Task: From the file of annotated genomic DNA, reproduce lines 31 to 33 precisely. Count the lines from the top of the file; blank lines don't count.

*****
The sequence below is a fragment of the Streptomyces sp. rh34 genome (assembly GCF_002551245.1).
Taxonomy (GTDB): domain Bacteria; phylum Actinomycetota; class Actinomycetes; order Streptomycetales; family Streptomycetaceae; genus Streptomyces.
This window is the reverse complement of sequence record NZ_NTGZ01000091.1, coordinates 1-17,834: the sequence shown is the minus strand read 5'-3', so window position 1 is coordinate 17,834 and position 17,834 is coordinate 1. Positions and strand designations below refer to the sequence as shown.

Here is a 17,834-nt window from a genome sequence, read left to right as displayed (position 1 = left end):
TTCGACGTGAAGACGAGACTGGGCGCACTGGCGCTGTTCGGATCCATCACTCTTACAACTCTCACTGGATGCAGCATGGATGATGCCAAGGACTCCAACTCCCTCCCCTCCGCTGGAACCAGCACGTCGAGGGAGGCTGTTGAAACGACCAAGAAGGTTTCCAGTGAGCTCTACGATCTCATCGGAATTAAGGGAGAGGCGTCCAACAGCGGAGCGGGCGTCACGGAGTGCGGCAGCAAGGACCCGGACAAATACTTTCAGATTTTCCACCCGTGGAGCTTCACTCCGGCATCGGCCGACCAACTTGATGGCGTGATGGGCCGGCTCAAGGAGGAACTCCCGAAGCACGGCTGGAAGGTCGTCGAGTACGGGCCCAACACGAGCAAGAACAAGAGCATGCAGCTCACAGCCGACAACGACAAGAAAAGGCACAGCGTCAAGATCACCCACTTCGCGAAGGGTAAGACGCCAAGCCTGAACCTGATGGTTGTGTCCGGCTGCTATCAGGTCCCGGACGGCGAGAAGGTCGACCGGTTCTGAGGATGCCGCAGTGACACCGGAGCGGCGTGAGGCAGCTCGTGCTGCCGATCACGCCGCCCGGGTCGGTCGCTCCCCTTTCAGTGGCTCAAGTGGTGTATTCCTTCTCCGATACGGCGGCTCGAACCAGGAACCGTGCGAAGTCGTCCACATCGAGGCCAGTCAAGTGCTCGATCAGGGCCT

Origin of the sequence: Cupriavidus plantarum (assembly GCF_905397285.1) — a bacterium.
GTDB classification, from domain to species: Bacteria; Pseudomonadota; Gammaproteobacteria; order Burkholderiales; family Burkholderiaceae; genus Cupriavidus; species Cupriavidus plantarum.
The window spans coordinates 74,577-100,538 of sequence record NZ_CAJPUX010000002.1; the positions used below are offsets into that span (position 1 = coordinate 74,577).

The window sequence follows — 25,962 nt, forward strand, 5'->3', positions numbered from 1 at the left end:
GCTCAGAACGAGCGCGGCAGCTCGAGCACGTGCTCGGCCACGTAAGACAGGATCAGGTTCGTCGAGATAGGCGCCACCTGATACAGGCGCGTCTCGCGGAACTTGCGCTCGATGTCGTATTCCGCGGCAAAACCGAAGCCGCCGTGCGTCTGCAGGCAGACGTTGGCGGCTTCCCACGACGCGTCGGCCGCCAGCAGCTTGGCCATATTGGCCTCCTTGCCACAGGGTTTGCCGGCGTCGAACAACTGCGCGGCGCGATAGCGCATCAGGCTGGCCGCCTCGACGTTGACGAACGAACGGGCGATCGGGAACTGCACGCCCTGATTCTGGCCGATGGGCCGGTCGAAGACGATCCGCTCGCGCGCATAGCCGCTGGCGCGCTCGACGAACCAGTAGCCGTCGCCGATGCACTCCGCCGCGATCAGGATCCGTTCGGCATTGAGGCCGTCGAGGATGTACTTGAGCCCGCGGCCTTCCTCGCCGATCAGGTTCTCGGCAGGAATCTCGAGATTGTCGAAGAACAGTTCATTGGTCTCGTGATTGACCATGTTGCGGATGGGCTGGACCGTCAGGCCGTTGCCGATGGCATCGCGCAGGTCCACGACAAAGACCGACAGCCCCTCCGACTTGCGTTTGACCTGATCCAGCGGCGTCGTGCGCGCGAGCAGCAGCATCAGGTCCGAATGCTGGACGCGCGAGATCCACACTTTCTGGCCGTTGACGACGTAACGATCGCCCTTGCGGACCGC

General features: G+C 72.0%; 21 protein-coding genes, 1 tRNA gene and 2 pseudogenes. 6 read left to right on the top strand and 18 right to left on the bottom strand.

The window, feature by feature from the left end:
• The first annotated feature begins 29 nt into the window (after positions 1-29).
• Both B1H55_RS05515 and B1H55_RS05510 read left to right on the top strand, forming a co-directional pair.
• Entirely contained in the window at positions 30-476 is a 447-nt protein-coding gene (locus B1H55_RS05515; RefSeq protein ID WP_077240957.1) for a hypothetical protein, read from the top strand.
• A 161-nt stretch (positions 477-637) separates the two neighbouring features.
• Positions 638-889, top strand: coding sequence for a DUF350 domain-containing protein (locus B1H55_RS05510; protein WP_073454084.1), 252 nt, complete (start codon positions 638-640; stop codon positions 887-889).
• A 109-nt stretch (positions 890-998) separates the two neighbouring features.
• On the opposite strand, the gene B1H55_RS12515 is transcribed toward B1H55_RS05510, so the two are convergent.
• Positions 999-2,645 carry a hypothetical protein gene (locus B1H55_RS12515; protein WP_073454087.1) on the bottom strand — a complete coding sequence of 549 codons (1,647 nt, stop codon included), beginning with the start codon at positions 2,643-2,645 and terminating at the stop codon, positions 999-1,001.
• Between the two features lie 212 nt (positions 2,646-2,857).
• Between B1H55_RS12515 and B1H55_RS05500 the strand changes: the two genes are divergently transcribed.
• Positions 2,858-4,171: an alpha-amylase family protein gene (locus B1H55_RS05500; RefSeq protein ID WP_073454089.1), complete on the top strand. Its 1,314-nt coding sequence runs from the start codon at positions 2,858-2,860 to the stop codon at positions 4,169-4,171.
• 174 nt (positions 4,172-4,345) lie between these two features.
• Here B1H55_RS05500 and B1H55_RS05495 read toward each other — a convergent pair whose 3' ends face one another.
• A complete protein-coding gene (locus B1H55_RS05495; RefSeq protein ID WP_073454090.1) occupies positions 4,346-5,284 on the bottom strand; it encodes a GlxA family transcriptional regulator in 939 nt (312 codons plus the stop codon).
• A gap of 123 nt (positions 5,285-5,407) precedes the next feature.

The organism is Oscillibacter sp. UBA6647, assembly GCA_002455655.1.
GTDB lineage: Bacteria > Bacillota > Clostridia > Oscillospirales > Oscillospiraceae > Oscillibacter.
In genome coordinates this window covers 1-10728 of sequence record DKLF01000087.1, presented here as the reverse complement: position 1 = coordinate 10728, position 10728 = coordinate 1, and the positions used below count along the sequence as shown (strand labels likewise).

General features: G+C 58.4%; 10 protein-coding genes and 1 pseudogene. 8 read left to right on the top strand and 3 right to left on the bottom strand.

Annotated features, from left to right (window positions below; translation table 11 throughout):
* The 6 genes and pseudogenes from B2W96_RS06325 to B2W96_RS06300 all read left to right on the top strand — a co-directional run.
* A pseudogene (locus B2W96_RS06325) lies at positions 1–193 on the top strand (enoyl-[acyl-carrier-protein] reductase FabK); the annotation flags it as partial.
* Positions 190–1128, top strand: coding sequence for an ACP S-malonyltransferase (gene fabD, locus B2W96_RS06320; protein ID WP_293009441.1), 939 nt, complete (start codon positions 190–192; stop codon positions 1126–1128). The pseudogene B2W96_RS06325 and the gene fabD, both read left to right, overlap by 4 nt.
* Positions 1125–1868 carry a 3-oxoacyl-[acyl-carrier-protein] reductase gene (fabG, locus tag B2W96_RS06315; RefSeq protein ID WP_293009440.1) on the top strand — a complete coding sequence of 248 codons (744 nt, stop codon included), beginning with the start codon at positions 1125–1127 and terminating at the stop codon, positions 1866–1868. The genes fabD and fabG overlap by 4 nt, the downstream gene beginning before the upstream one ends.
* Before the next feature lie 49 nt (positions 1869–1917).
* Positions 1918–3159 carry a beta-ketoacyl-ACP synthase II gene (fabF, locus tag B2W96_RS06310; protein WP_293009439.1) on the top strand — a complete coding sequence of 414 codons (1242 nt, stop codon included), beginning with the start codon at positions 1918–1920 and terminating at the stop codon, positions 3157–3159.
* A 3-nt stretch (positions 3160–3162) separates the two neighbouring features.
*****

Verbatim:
General features: G+C 58.4%; 10 protein-coding genes and 1 pseudogene. 8 read left to right on the top strand and 3 right to left on the bottom strand.

Annotated features, from left to right (window positions below; translation table 11 throughout):
* The 6 genes and pseudogenes from B2W96_RS06325 to B2W96_RS06300 all read left to right on the top strand — a co-directional run.